A Sustainable Southwest Japanese Garden part of Cutting Edge:Enhance Your Teaching:Service Learning:Activities
A Sustainable Southwest Japanese Garden Project combines Earth Systems geoscience curriculum with designing and developing a sustainable Japanese garden. The garden uses water harvested from the roof of the ...

Soil analysis for the community garden part of Cutting Edge:Courses:GIS and Remote Sensing:Activities2
Kevin Svitana, Otterbein University, Westerville, OH Summary Otterbein is in the process of developing a community garden on its newly opened Equestrian Science facility. This facility was a former industrial ...

Soil Morphology part of Starting Point-Teaching Entry Level Geoscience:Gallery Walks:Examples
Students participate in a Gallery Walk to explain why soil characteristics vary for different locations.

Forest Management and the Carbon Cycle part of CLEAN:CLEAN Network:Teaching Materials
This activity is part of the community collection of teaching materials on climate and energy topics. These materials were created by faculty as part of the CLEAN Climate Workshop, held in May, 2012 and are not ...

Nature and Food part of Curriculum for the Bioregion:Activities
In this activity students read articles or excerpts of books to explore the topic of sustainability in terms of food webs, roles of plants, animals, fungi, and bacteria and their own food choices. Students continue their exploration of these kingdoms with a visit to a farmers' market and a grocery store to compare locally grown foods and grocery store selections.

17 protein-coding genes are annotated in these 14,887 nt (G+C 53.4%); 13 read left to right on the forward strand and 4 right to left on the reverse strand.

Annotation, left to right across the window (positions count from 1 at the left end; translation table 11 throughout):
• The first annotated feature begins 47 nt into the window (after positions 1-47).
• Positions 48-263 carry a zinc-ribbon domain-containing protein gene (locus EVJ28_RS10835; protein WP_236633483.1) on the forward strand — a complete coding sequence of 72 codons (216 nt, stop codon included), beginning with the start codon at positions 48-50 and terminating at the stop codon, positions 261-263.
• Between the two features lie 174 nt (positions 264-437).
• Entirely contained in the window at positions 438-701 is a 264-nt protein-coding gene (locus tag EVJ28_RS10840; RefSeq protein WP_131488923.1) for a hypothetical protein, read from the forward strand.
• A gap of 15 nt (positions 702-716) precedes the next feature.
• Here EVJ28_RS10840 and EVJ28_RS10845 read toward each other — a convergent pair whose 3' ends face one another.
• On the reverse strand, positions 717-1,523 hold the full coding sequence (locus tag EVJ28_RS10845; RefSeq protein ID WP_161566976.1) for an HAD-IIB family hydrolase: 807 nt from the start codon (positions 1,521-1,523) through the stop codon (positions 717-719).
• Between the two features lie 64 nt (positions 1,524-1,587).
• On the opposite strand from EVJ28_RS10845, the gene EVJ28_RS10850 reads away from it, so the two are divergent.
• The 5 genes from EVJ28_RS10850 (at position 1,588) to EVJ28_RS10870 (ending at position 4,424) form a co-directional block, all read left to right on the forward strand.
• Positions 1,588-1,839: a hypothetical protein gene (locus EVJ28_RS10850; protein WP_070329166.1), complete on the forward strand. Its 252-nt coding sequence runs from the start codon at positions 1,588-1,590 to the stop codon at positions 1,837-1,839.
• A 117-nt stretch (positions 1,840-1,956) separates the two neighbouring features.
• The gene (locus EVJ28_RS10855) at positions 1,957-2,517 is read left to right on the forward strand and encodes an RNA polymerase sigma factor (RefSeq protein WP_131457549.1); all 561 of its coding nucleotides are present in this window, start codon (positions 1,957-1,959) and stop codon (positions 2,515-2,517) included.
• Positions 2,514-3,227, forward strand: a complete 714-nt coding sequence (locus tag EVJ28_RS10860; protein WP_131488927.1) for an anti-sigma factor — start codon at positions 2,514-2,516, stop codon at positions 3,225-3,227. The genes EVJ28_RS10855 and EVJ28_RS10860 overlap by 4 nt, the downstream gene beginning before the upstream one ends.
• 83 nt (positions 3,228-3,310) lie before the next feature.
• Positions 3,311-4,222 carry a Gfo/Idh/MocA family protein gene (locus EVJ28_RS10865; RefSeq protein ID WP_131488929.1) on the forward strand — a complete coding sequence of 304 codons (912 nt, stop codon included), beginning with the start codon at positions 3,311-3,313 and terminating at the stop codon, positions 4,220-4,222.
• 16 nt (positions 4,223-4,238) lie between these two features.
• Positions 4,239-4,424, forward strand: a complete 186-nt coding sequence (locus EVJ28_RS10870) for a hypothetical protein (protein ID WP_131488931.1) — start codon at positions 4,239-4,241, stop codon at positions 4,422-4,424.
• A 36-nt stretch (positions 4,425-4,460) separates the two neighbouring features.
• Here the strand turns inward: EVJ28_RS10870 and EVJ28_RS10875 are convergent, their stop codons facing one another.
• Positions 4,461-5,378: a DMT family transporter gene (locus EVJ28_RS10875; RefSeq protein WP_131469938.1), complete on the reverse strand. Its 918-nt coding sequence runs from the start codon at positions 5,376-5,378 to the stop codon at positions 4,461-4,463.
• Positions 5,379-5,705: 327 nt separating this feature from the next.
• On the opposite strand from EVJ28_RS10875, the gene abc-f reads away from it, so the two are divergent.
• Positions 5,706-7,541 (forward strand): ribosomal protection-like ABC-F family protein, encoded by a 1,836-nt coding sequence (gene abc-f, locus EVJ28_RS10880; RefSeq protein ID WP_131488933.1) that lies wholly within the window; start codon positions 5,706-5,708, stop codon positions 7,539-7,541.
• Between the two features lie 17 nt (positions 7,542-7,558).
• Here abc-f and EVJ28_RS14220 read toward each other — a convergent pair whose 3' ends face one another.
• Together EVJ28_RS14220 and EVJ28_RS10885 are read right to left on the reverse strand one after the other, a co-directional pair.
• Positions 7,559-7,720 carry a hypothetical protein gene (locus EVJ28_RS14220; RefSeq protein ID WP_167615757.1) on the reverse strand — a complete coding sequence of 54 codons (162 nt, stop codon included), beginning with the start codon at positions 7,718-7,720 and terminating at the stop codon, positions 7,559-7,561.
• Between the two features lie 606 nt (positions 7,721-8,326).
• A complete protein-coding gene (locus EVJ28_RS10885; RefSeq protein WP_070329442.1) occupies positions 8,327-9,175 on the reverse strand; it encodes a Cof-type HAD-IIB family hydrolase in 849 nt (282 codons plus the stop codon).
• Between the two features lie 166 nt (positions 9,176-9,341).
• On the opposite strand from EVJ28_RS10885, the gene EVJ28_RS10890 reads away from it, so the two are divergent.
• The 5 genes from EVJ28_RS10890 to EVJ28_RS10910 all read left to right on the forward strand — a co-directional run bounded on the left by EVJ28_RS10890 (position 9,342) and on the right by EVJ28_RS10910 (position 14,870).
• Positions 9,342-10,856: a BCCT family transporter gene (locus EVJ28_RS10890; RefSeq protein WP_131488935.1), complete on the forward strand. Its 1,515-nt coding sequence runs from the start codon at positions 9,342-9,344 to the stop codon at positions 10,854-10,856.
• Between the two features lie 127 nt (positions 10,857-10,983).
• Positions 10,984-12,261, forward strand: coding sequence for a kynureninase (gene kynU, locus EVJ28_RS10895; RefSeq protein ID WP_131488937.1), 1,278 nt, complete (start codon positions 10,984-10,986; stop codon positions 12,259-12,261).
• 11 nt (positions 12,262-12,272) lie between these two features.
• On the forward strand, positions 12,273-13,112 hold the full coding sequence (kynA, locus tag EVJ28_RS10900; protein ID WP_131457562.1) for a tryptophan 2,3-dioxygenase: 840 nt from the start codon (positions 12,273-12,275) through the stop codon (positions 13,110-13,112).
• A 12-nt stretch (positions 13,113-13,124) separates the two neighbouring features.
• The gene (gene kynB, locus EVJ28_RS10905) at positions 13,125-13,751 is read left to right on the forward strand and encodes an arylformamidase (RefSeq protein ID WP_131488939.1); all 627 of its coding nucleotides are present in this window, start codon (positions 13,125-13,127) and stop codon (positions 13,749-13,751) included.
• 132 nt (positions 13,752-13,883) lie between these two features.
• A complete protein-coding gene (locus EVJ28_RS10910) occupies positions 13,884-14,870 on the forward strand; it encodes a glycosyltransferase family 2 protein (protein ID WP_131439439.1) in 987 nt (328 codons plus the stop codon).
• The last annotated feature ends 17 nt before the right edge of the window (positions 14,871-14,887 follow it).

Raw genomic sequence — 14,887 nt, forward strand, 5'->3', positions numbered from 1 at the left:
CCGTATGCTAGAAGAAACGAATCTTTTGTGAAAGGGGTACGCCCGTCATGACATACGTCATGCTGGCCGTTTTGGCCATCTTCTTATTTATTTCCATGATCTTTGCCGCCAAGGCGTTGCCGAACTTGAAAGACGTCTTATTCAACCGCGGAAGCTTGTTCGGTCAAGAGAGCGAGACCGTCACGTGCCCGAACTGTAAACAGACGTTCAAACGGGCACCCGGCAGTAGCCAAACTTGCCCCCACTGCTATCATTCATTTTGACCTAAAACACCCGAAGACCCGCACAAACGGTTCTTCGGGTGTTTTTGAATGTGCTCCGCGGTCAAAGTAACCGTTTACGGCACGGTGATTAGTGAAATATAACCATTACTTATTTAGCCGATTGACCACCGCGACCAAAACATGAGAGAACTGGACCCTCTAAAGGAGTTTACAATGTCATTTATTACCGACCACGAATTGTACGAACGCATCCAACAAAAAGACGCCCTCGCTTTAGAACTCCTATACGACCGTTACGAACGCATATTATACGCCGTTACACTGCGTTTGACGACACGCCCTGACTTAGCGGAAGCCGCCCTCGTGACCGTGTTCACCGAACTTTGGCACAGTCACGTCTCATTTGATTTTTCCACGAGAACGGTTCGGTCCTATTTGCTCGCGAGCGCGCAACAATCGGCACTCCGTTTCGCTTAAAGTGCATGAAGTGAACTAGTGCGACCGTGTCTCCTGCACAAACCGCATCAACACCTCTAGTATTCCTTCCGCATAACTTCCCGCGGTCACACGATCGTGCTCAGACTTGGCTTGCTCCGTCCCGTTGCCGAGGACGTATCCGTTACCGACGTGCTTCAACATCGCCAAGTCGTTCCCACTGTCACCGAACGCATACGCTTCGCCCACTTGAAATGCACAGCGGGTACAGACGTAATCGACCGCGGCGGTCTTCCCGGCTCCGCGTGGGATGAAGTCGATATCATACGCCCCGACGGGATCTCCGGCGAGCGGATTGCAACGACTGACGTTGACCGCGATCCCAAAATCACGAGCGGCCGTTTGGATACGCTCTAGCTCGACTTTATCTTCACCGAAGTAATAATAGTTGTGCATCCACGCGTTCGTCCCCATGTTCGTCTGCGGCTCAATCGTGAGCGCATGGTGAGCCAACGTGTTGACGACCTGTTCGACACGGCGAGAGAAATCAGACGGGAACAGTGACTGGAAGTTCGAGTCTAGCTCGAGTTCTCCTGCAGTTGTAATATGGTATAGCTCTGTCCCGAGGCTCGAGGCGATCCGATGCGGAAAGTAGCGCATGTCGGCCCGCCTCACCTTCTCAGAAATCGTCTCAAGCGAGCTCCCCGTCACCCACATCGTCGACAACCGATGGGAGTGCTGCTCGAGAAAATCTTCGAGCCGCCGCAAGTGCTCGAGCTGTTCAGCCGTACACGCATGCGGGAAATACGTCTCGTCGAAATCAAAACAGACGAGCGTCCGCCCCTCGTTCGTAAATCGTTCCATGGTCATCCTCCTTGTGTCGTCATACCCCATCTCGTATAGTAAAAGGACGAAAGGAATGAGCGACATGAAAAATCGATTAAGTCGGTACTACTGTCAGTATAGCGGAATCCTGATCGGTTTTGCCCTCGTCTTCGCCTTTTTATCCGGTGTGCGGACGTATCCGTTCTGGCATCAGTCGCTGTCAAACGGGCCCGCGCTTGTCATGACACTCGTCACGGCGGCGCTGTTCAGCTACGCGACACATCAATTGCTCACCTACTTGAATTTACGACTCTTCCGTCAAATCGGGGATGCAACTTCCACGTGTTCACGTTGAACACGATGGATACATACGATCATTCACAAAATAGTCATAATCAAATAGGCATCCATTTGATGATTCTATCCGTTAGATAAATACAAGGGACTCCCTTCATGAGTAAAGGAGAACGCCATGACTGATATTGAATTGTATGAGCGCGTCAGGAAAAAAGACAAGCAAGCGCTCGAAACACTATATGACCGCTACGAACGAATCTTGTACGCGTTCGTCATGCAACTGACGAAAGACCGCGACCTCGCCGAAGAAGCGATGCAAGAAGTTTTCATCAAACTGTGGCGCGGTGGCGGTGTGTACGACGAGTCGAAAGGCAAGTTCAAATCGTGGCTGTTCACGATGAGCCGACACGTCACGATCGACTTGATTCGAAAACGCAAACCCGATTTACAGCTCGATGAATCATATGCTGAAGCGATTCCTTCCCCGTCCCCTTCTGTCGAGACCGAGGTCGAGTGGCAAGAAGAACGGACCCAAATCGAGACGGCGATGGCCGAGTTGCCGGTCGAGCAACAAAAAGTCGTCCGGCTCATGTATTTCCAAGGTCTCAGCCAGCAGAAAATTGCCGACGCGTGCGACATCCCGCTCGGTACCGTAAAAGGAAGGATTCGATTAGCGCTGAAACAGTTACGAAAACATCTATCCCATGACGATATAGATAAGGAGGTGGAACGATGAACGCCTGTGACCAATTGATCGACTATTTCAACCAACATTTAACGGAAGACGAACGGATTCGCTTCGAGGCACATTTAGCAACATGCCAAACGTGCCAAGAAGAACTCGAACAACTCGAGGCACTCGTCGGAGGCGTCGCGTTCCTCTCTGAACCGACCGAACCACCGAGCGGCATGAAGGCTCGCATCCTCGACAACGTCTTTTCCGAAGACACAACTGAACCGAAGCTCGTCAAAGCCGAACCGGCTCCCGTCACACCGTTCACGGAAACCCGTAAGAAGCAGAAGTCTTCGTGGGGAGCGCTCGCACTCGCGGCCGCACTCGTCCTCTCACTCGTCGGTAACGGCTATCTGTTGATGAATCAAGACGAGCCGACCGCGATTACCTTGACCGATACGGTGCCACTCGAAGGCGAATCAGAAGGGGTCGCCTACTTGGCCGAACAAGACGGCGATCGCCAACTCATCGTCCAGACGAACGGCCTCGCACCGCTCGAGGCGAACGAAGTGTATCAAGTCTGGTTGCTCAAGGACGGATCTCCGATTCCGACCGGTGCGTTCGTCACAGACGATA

Bottled Versus Tap Water: What You Drink and Why part of Curriculum for the Bioregion:Activities
In the activity students learn about the properties of solutions, acidity and pH, electrolytes versus non-electrolytes, and solution concentration. Hopefully, this activity will also dispel common misconceptions about tap water and bottled beverages.

The Vital Role of Soil in Sustainable Ecosystems part of Curriculum for the Bioregion:Activities
In this natural science lab, students examine different soil profiles along a hillside. Understanding about topsoil formation and conservation is then related to sustainable agriculture and carbon sequestration and its importance in mitigating climate change.

Critical Thinking on Sustainable Food Production and Consumer Habits part of Curriculum for the Bioregion:Activities
Students are assigned to research, write, take a position and present it on the complex issue of sustainable food production and consumer habits.

Indigenous Food Relationships: Sociological Impacts on the Coast Salish People part of Curriculum for the Bioregion:Activities
In this unit, students will analyze the macro level of societal influences which have interrupted micro level ecological relationship between plant and man. Sociological concepts such as sub culture, dominant culture, stages of historical change (Hunter Gatherer societies to Technological societies), stratification and poverty will be addressed through the sociological perspective. Students will experience solutions of sustainability which are interdependent with local place and people. Learning activities involve using the "citizen's argument," oral presentations, portfolio creation, written reflections and experiential service learning projects.